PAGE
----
A Hypervelocity Asteroid Intercept Vehicle (HAIV) mission architecture blends a hypervelocity kinetic impactor with a subsurface nuclear explosion for optimal fragmentation and dispersion of hazardous near-Earth objects (Credits: ADRC/Bong Wie).

A Hypervelocity Asteroid Intercept Vehicle (HAIV) mission architecture which aims to optimally fragment and disperse hazardous near-Earth objects (NEOs) using a hypervelocity kinetic impactor combined with a subsurface nuclear explosion has been developed by the Asteroid Deflection Research Center (ADRC), Iowa State University, through a 2011 NASA Institute for Advanced Concepts (NIAC) Phase I study.

Professor Bong Wie, Director of ADRC, has recently been granted a $100K award from the NIAC program to continue development of HAIV into Phase II. The proposal, entitled “Optimal Dispersion of Near-Earth Objects,” is one of  30 proposals selected for funding under the NIAC program.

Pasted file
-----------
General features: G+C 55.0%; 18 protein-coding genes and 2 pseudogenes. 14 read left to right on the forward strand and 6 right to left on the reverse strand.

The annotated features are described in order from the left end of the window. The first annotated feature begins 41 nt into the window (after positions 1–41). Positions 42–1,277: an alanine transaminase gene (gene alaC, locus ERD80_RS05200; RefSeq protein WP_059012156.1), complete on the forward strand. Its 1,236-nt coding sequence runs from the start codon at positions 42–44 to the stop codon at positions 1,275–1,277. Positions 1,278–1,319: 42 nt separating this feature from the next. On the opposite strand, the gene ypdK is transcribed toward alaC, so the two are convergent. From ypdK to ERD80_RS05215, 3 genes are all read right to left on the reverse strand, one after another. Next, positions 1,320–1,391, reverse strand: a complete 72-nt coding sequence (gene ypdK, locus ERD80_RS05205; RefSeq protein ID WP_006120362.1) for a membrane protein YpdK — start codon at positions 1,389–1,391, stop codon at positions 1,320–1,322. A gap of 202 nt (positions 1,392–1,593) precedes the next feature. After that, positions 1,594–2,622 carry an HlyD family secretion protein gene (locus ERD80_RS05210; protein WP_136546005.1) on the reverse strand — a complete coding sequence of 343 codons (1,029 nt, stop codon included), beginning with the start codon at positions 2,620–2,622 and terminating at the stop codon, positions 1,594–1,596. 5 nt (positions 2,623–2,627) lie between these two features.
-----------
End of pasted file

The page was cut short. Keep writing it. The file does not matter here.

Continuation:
The proposed HAIV system consists of two spacecrafts following each other. The first one will provide proper kinetic-energy impact crater in order for the second one to efficiently disrupt the NEO, exploiting the inherent effectiveness of a subsurface nuclear explosion. For instance, it is known that a generic 300 kt nuclear explosion at 3 m depth of burst is equivalent to a simpler contact burst of approximately 6 Mt.

However, intercept missions will require impact velocities in the range of 10 to 30 km/s with respect to the target asteroid. Such velocities cannot be reached with existing launch vehicles. Furthermore, the penetrator’s impact velocity is limited to less than 300 m/s because state-of-the-art nuclear fusing mechanisms could be prematurely destroyed if travelling faster. Therefore hypervelocity interceptor/penetrator technology needs to be significantly advanced to use this approach.

During a Phase II study, Wie and the ADRC will take advantage of the Integrated Design Center (IDC) at NASA Goddard Space Flight Center to further develop, refine, and evaluate the HAIV-based mission architecture. The goals of the Phase II study are to advance the HAIV technology from a Technology Readiness Level (TRL) of 1-2 to 3 and to validate required technologies for the HAIV development. A near-term demo mission architecture (not carrying actual nuclear explosives) will also be developed.

Watch a presentation of ADRC’s activities below:

[youtube http://www.youtube.com/watch?v=PvBZNKDBFAw&w=640&h=360]

  • Michael Listner

    Welcome as a contributor!

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